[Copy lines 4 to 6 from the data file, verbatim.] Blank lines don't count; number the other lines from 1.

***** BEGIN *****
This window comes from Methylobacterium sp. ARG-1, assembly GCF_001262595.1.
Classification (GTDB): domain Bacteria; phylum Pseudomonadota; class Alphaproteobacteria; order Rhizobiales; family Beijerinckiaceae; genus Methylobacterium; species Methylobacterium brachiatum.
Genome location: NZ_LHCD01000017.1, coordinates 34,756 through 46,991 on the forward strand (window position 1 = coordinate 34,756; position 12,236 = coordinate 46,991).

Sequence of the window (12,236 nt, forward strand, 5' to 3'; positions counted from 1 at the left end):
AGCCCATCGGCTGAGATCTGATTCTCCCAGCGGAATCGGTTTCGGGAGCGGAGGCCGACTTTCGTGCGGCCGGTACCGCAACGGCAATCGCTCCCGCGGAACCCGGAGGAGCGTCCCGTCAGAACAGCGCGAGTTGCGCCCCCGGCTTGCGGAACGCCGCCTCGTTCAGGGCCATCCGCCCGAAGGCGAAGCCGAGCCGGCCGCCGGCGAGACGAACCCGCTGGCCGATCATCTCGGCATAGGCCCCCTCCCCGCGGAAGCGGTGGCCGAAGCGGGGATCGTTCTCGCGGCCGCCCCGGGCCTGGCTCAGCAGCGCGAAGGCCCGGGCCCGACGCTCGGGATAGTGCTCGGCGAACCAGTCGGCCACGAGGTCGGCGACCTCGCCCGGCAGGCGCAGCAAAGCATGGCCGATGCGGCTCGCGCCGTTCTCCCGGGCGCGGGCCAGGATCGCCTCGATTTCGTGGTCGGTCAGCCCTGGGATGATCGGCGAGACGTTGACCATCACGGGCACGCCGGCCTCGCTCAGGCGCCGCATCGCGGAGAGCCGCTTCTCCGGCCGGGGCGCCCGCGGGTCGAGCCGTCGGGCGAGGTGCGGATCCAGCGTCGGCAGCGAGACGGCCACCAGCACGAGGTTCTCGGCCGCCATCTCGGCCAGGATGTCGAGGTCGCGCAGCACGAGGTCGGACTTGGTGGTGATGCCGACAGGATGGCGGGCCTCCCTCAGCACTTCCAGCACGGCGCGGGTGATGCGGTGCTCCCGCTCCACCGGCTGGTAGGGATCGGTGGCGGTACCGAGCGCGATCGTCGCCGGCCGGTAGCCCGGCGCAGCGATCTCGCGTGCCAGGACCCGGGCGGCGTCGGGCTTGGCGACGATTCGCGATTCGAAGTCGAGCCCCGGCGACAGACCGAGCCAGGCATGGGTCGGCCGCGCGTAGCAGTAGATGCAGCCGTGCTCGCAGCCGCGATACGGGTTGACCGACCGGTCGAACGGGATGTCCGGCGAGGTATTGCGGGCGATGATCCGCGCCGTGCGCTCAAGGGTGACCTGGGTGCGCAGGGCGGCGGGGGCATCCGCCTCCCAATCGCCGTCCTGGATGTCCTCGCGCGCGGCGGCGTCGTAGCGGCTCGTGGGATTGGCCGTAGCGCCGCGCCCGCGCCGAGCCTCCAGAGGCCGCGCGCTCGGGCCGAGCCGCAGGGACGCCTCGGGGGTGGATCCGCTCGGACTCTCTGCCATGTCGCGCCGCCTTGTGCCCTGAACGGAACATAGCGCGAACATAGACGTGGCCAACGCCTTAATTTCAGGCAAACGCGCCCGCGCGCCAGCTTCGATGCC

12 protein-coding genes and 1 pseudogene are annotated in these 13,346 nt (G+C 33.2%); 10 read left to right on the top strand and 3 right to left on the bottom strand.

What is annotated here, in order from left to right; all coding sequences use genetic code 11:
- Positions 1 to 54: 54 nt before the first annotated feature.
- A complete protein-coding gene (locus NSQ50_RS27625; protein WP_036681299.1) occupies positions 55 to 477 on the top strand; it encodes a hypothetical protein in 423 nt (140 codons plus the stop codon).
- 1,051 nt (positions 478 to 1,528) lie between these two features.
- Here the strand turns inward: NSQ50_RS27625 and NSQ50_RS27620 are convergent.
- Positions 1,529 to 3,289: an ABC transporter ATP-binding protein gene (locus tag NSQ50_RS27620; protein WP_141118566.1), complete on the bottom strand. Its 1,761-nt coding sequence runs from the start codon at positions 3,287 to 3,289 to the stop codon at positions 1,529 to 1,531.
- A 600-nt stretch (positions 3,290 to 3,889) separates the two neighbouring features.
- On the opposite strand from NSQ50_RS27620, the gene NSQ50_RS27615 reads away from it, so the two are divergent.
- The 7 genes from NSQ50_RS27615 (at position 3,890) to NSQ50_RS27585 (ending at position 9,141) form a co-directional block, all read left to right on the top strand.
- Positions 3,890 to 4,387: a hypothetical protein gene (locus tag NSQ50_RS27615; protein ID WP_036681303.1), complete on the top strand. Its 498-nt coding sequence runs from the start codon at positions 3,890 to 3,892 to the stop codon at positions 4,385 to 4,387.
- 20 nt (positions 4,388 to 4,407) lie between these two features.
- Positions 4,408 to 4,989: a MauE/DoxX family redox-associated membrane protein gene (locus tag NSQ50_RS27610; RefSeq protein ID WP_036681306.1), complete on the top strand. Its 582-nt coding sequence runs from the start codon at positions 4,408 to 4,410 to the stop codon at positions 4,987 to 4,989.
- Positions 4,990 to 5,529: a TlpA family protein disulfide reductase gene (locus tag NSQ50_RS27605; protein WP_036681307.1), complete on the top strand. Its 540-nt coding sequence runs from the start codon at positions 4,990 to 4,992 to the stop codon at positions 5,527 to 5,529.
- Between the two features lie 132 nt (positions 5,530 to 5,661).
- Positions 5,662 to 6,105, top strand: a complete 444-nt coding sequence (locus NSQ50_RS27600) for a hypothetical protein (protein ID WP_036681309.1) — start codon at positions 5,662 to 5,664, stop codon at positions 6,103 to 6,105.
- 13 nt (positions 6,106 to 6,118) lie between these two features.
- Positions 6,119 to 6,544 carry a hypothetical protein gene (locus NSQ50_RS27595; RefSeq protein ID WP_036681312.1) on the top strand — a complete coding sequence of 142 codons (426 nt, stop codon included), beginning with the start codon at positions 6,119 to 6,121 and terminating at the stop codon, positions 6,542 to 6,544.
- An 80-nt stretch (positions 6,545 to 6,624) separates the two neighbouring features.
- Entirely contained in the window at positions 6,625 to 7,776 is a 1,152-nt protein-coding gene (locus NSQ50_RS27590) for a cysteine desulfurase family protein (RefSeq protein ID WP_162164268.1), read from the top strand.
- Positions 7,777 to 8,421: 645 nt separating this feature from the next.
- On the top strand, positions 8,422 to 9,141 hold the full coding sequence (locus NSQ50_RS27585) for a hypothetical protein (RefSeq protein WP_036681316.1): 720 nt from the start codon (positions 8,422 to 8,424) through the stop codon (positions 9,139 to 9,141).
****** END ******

Sequence of the window (12,236 nt, forward strand, 5' to 3'; positions counted from 1 at the left end):
AGCCCATCGGCTGAGATCTGATTCTCCCAGCGGAATCGGTTTCGGGAGCGGAGGCCGACTTTCGTGCGGCCGGTACCGCAACGGCAATCGCTCCCGCGGAACCCGGAGGAGCGTCCCGTCAGAACAGCGCGAGTTGCGCCCCCGGCTTGCGGAACGCCGCCTCGTTCAGGGCCATCCGCCCGAAGGCGAAGCCGAGCCGGCCGCCGGCGAGACGAACCCGCTGGCCGATCATCTCGGCATAGGCCCCCTCCCCGCGGAAGCGGTGGCCGAAGCGGGGATCGTTCTCGCGGCCGCCCCGGGCCTGGCTCAGCAGCGCGAAGGCCCGGGCCCGACGCTCGGGATAGTGCTCGGCGAACCAGTCGGCCACGAGGTCGGCGACCTCGCCCGGCAGGCGCAGCAAAGCATGGCCGATGCGGCTCGCGCCGTTCTCCCGGGCGCGGGCCAGGATCGCCTCGATTTCGTGGTCGGTCAGCCCTGGGATGATCGGCGAGACGTTGACCATCACGGGCACGCCGGCCTCGCTCAGGCGCCGCATCGCGGAGAGCCGCTTCTCCGGCCGGGGCGCCCGCGGGTCGAGCCGTCGGGCGAGGTGCGGATCCAGCGTCGGCAGCGAGACGGCCACCAGCACGAGGTTCTCGGCCGCCATCTCGGCCAGGATGTCGAGGTCGCGCAGCACGAGGTCGGACTTGGTGGTGATGCCGACAGGATGGCGGGCCTCCCTCAGCACTTCCAGCACGGCGCGGGTGATGCGGTGCTCCCGCTCCACCGGCTGGTAGGGATCGGTGGCGGTACCGAGCGCGATCGTCGCCGGCCGGTAGCCCGGCGCAGCGATCTCGCGTGCCAGGACCCGGGCGGCGTCGGGCTTGGCGACGATTCGCGATTCGAAGTCGAGCCCCGGCGACAGACCGAGCCAGGCATGGGTCGGCCGCGCGTAGCAGTAGATGCAGCCGTGCTCGCAGCCGCGATACGGGTTGACCGACCGGTCGAACGGGATGTCCGGCGAGGTATTGCGGGCGATGATCCGCGCCGTGCGCTCAAGGGTGACCTGGGTGCGCAGGGCGGCGGGGGCATCCGCCTCCCAATCGCCGTCCTGGATGTCCTCGCGCGCGGCGGCGTCGTAGCGGCTCGTGGGATTGGCCGTAGCGCCGCGCCCGCGCCGAGCCTCCAGAGGCCGCGCGCTCGGGCCGAGCCGCAGGGACGCCTCGGGGGTGGATCCGCTCGGACTCTCTGCCATGTCGCGCCGCCTTGTGCCCTGAACGGAACATAGCGCGAACATAGACGTGGCCAACGCCTTAATTTCAGGCAAACGCGCCCGCGCGCCAGCTTCGATGCC

12 protein-coding genes and 1 pseudogene are annotated in these 13,346 nt (G+C 33.2%); 10 read left to right on the top strand and 3 right to left on the bottom strand.